Business Will Change The World, Chapter 1

Business Will Change The World

.

Business will change the world. This isn’t a pitch or a proposal, this is a fact about the future. I am as sure of this as I am of the sun peeking over the eastern hills come morning.

The last 200 years plot a story of global transformation. Billions of people moved from subsistence farms to cities, where employment and education hold the chance for prosperity and wealth, and services like water and electricity promise comfort. Last year, for the first time in history, more people lived in cities than not, and the move is accelerating. By 2030 it is expected that 5 billion (5,000,000,000) people will live in urban areas and their slums and suburbs.

This is a massive cultural and geopolitical change… [Read the rest at http://jamestravels.com]

Open Circle: The Perfect Product

Socially Proactive Business is bigger than Acholi Beads.  In an effort to remove some of the barriers that people face in entering this sort of business, and also to invite discussion and advice, I’m open-sourcing our business model.  This continuing series, Open Circle, will share many of the challenges we have faced and the best practices we’ve established for making Acholi Beads successful on both sides of the world.


After choosing your partners and a local visionary, your choice of what product to make and sell is the next critical decision.  The key to choosing and developing a product is that it should stand on its own in the target market.  That is, regardless of the story behind it, people want to buy it because it’s just that attractive.

Acholi people, our partners in Acholi Beads, have a great sense of style.  The challenge is that it’s very different from American style, so how do we work with them to create jewelry that Americans love?  Here’s a quick plan that can help you identify and develop a great product that can be produced by people in a culture that is very different from the target culture.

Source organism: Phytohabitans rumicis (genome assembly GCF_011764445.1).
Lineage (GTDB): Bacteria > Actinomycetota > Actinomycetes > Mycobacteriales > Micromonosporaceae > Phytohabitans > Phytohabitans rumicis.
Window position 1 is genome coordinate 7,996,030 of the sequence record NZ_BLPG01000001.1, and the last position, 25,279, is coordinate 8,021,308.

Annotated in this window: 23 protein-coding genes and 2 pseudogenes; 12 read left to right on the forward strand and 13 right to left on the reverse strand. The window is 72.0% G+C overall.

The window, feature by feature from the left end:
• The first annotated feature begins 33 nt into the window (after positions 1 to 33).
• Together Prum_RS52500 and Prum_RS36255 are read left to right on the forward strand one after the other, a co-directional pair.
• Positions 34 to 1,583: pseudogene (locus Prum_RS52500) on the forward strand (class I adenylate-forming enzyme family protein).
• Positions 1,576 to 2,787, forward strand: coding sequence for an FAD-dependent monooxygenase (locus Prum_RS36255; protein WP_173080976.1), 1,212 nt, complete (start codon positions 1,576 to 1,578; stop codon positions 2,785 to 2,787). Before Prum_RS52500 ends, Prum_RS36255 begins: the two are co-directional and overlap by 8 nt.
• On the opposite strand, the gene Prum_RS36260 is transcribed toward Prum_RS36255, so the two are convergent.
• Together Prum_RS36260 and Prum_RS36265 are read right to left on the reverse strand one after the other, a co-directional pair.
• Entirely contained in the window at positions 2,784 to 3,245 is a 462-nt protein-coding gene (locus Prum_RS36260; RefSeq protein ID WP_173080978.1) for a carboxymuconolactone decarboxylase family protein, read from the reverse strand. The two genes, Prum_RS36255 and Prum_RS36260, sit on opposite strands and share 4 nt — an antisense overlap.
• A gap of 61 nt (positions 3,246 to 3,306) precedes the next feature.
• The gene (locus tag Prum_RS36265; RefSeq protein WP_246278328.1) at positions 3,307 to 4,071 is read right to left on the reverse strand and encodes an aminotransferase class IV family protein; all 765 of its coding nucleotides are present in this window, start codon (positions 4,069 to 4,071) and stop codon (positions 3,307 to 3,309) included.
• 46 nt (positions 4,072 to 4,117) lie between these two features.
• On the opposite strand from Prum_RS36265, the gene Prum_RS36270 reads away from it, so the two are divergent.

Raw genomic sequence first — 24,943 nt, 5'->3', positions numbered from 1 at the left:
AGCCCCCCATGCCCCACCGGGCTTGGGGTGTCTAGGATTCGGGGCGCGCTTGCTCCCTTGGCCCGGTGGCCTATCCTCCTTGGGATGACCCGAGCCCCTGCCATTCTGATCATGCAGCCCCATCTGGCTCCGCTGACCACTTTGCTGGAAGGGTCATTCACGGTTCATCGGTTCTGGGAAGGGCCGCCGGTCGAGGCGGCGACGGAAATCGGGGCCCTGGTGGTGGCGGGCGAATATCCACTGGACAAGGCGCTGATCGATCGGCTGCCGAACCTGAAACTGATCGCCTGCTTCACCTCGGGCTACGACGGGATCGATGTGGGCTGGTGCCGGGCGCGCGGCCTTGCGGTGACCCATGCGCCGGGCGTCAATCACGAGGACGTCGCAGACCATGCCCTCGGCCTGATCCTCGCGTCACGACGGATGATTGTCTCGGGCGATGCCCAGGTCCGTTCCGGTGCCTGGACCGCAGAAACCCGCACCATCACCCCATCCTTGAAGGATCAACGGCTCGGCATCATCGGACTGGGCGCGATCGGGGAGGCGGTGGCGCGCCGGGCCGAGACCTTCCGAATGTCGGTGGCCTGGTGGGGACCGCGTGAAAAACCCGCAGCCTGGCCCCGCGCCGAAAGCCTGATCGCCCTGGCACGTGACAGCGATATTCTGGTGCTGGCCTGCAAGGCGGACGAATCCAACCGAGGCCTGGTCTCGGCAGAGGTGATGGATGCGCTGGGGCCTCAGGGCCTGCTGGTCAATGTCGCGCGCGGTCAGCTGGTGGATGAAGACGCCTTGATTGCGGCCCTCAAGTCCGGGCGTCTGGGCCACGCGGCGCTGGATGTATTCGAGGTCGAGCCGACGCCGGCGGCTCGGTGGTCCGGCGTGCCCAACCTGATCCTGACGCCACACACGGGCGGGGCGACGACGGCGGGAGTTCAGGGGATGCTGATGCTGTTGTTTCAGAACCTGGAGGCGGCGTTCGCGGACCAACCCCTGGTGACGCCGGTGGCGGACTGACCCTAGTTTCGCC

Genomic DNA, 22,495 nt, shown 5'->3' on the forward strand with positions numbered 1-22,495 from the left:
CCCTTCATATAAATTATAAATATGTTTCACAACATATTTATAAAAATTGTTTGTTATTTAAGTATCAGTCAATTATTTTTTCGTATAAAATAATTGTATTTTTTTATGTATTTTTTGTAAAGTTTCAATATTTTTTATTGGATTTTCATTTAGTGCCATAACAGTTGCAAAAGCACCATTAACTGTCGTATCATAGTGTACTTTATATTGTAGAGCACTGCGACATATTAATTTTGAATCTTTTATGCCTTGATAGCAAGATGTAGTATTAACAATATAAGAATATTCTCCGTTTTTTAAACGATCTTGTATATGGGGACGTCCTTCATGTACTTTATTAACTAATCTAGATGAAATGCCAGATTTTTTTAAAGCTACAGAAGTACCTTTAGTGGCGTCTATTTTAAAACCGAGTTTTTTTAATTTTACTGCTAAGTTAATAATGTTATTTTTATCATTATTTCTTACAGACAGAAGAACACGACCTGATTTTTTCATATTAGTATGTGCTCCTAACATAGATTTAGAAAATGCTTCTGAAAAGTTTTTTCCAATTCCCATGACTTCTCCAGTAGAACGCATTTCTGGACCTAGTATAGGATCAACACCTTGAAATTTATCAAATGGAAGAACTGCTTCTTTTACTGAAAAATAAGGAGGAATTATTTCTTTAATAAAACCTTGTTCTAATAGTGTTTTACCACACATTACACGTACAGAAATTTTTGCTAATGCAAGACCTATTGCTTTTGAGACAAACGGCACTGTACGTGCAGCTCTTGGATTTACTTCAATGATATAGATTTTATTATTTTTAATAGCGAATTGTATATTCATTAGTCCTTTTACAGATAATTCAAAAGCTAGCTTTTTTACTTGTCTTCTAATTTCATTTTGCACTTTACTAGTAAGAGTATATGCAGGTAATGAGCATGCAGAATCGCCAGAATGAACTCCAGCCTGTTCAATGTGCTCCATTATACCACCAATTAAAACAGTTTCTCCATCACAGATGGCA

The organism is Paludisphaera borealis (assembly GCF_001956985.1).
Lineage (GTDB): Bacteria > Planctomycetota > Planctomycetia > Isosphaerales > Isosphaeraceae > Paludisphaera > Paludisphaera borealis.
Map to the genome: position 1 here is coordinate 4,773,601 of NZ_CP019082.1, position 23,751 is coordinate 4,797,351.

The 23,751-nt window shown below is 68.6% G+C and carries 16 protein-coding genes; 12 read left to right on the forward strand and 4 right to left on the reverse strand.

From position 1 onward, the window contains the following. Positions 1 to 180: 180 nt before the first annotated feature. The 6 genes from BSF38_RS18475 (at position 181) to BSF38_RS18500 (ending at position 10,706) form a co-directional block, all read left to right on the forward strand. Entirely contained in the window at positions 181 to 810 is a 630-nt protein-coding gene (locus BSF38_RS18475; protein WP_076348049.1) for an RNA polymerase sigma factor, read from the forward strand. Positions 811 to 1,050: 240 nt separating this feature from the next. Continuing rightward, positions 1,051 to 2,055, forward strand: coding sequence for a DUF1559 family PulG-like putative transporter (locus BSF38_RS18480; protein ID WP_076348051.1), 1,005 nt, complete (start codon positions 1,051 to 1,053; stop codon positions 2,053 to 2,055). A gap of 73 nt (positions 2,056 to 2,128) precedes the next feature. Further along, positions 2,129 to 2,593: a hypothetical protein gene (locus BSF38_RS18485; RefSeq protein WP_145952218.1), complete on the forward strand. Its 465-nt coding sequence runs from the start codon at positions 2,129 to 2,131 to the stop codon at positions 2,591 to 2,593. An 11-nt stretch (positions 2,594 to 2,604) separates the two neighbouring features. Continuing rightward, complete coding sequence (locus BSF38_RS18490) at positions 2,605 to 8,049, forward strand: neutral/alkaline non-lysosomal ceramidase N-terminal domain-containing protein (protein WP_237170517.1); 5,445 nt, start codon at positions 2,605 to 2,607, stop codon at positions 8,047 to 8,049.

1) Find a product you believe the American market will love, and that your partners will be able to produce, and bring it back to the States to test.  (If you can’t narrow it down to one product, bring five and see which works best.)  Ask your friends if they like it; get a booth at a local festival and try selling it; go to a local boutique and ask them if they’d like to stock it.  If it is a total bust, try something else, otherwise…

[Alternately, find a product that Americans already love that you believe your partners will be able to produce, like beanies.]

2) Use the feedback from the market to improve the product.  Consider designs, colors, and materials that will make it more attractive to the American market.  Be creative!  Don’t hem yourself into traditional designs.  Remember, the most important thing is to create a successful product.  Make new ones, sell them, and get more feedback, etc.